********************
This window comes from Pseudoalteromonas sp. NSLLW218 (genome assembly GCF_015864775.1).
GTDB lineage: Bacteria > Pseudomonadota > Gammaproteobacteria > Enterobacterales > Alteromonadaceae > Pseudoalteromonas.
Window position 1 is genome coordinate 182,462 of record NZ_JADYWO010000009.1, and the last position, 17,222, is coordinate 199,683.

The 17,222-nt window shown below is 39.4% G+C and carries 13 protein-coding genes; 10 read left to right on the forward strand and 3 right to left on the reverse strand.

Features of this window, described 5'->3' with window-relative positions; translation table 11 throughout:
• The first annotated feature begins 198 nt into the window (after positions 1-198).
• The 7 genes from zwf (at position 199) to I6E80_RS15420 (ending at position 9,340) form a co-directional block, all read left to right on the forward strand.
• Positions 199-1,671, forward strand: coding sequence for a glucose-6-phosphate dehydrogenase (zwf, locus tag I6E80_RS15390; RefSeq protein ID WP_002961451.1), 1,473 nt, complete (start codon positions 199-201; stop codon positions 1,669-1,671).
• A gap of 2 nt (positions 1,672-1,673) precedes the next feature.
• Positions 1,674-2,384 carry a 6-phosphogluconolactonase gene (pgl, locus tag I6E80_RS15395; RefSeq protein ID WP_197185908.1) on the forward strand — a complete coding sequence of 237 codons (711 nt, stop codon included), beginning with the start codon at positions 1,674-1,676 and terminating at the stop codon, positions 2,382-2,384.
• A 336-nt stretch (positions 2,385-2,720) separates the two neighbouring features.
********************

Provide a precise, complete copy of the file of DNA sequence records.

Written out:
This window comes from Pseudoalteromonas sp. NSLLW218 (genome assembly GCF_015864775.1).
GTDB lineage: Bacteria > Pseudomonadota > Gammaproteobacteria > Enterobacterales > Alteromonadaceae > Pseudoalteromonas.
Window position 1 is genome coordinate 182,462 of record NZ_JADYWO010000009.1, and the last position, 17,222, is coordinate 199,683.

The 17,222-nt window shown below is 39.4% G+C and carries 13 protein-coding genes; 10 read left to right on the forward strand and 3 right to left on the reverse strand.

Features of this window, described 5'->3' with window-relative positions; translation table 11 throughout:
• The first annotated feature begins 198 nt into the window (after positions 1-198).
• The 7 genes from zwf (at position 199) to I6E80_RS15420 (ending at position 9,340) form a co-directional block, all read left to right on the forward strand.
• Positions 199-1,671, forward strand: coding sequence for a glucose-6-phosphate dehydrogenase (zwf, locus tag I6E80_RS15390; RefSeq protein ID WP_002961451.1), 1,473 nt, complete (start codon positions 199-201; stop codon positions 1,669-1,671).
• A gap of 2 nt (positions 1,672-1,673) precedes the next feature.
• Positions 1,674-2,384 carry a 6-phosphogluconolactonase gene (pgl, locus tag I6E80_RS15395; RefSeq protein ID WP_197185908.1) on the forward strand — a complete coding sequence of 237 codons (711 nt, stop codon included), beginning with the start codon at positions 1,674-1,676 and terminating at the stop codon, positions 2,382-2,384.
• A 336-nt stretch (positions 2,385-2,720) separates the two neighbouring features.